When you are considering investing in any apartment property there are several ways to determine its value. In this series, I will highlight 5 common ways multifamily apartments investor can make that determination without sacrificing too much time or effort.
Replacement Cost Approach
The Replacement Cost Approach determines value by calculating how much it would cost to replace an existing structure. This approach is very time consuming to complete as you must obtain pricing for all materials (from 2×4’s to outlet covers) used in the construction of a property and then calculate replacement cost. Because of this it is very rarely used. However, purchasing an apartment property below replacement cost can be an advantageous investment depending on the present market condition and future economic outlook.
Sales Comparison Approach
This applies more so to residential real estate and can be used for single-family houses and 2-4-unit apartment buildings. For these property types the most common approach to determining value is the Sales Comparison Approach. This approach compares similar properties that have sold within the last six months, within a certain geographical radius from the subject property (usually no more than two miles, the closer the better) to determine value. If you’re buying a 4 unit apartment building and a similar one on the next block over sold for a specific dollar amount then the property you are considering, if similar in certain respects, it should be valued around the same dollar amount.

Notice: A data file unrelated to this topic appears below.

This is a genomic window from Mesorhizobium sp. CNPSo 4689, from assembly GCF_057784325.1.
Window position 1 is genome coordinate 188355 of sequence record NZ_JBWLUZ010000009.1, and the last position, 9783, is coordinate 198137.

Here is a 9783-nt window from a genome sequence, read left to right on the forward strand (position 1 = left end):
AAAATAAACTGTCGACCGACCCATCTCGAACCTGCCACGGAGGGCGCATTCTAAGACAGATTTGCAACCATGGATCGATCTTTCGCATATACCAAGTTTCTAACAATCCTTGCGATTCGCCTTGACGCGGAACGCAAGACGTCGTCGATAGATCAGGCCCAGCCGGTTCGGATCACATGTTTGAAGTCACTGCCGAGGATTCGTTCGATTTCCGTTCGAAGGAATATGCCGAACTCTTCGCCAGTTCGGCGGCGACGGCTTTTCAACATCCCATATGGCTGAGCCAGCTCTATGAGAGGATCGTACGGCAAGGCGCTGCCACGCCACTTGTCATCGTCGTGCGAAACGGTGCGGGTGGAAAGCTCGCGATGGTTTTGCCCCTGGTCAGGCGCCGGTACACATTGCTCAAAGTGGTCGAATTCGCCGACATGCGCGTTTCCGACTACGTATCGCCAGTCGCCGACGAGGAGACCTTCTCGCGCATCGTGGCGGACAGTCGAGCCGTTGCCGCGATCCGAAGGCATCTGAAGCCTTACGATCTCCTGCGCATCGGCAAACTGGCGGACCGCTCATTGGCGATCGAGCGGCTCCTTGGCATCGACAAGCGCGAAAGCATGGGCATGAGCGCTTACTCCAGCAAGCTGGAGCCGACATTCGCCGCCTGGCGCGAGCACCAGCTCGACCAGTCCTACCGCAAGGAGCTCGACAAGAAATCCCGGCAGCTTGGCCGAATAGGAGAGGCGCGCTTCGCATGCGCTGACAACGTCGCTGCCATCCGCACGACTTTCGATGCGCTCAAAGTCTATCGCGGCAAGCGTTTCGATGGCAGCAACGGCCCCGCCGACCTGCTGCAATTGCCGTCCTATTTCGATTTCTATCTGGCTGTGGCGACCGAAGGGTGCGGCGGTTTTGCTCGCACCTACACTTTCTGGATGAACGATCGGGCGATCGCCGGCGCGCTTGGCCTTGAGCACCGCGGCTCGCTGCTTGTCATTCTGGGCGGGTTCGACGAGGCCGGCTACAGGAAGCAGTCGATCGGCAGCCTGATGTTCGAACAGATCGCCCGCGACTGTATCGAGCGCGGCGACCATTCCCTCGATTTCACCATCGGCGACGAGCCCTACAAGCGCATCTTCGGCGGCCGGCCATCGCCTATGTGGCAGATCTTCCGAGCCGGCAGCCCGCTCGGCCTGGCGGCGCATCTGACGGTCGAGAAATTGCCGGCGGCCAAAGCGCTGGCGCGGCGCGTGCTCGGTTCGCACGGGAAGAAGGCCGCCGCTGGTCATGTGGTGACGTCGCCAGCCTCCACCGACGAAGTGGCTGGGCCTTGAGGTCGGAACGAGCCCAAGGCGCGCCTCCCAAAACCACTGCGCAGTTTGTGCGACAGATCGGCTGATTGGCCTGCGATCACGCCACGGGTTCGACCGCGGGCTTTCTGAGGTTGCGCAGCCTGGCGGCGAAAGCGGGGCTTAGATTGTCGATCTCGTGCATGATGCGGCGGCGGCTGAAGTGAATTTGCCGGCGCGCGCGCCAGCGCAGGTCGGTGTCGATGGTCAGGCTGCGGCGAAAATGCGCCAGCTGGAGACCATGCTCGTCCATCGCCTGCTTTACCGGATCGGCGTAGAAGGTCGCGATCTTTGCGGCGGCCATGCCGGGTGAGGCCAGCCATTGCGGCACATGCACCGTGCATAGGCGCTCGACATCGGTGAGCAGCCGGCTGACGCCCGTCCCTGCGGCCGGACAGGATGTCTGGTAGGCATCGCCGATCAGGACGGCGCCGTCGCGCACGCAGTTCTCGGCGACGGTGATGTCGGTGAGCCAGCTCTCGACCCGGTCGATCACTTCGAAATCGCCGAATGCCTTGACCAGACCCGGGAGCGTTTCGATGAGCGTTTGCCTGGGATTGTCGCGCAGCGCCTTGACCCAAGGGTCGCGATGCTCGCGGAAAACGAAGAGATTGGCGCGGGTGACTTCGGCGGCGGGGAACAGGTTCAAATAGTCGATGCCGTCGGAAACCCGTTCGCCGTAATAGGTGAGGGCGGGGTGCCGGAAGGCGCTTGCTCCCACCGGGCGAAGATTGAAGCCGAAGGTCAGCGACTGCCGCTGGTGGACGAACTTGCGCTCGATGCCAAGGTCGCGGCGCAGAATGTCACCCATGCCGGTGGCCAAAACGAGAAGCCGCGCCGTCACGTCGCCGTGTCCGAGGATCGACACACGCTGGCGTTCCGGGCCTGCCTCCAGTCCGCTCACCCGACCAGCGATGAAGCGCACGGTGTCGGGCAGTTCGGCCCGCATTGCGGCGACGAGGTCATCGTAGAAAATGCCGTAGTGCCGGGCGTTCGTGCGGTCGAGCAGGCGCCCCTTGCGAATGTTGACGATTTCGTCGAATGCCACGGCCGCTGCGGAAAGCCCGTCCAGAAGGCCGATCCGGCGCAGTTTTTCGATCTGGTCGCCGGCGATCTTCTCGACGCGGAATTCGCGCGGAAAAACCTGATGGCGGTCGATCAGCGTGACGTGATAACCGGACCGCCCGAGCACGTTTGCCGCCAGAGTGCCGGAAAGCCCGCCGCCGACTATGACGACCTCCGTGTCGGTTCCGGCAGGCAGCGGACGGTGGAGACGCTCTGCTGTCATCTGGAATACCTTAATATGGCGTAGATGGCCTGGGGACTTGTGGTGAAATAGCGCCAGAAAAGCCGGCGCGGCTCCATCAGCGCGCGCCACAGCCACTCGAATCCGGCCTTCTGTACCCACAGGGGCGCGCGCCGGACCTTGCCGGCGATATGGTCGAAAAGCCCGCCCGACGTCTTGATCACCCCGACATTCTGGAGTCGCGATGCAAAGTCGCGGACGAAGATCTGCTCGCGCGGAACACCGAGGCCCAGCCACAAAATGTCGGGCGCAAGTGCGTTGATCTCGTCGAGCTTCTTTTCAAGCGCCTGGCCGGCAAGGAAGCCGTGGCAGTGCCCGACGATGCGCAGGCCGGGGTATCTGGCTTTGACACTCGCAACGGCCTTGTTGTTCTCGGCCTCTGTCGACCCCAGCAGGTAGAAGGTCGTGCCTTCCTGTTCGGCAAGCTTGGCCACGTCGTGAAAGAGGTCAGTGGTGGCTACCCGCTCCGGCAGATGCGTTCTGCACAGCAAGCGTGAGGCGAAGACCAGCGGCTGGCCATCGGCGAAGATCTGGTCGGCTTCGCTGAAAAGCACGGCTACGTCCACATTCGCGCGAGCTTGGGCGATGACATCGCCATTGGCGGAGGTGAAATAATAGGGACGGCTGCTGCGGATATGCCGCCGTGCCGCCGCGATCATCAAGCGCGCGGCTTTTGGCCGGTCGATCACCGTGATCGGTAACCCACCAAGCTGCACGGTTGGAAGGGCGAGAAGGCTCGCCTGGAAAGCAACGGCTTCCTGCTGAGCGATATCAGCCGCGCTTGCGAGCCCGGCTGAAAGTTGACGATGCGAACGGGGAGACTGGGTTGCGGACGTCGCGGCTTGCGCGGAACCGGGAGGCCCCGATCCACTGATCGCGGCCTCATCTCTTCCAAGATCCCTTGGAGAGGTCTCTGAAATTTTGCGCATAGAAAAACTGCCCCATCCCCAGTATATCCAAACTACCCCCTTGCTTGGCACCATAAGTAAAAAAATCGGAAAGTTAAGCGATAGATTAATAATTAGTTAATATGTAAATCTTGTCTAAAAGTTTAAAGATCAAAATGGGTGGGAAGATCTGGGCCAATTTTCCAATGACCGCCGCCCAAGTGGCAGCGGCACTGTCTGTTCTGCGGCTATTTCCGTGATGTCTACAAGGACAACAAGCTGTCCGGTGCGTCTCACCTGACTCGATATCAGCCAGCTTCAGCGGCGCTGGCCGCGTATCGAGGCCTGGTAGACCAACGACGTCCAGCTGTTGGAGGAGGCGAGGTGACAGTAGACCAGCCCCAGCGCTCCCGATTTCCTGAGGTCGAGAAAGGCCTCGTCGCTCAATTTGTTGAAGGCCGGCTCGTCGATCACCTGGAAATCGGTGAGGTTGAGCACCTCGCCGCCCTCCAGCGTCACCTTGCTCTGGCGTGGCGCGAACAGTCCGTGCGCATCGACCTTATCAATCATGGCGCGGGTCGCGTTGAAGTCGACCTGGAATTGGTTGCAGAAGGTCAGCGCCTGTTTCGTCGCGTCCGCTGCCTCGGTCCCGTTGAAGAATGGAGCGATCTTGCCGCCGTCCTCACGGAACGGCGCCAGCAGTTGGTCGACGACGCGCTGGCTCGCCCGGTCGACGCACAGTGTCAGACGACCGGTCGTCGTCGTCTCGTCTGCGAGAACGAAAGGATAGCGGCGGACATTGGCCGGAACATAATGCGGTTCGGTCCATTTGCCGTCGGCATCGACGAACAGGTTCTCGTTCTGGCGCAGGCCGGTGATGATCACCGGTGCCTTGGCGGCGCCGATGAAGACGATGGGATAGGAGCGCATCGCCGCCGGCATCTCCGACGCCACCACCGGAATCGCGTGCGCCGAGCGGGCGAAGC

Income Approach/Cap Rate
For six units and more, you would use the Income Approach to determine value of the property. This means that you would determine how much income the property is generating and determine its value based on that number. There are several formulas that investors can use to determine value of which the most prevalent is the Cap Rate.
The Capitalization Rate is the rate at which the Net Operating Income (the income that is left over after all the expenses are taken out) repays the purchase price on an annual basis. The calculation of the Cap Rate is as follows: Cap Rate = Net Operating Income/Value (selling price). Bonus: Knowing this formula, if you know any two of the variables, you can calculate the third: Net Operating Income = Value (selling price) x Cap Rate Value (selling price) = Net Operating Income/Cap Rate. The higher the Cap Rate, the lower the value of the property.
Income Approach/ Cash On Cash Return
The valuation that most investors are concerned about is the Cash on Cash Return. The Cash on Cash Return tells you that for every dollar that you took out of your pocket to get into the deal, how much of that dollar will you get back at the end of the first year. The equation is: Cash Flow (Net Operating Income – Debt Service) /Acquisition Costs (Down Payment + any money needed for the deal). For example, a 12% – 15% Cash on Cash Return means for every dollar you put into the deal, you get back .12 – .15 of that at the end of the year.
Income Approach/Return On Investment
After the first year of operation, you know want to look at you return on investment or ROI, this is calculated by using the following formula Net Operating Income – Debt Service + Principle Reduction/Acquisition Costs. You want to be aware of the ROI so you compare apartment properties with each other as well as other investments (such as stocks or bonds) with your real estate investment. Then you can choose the investment vehicle with the highest return.
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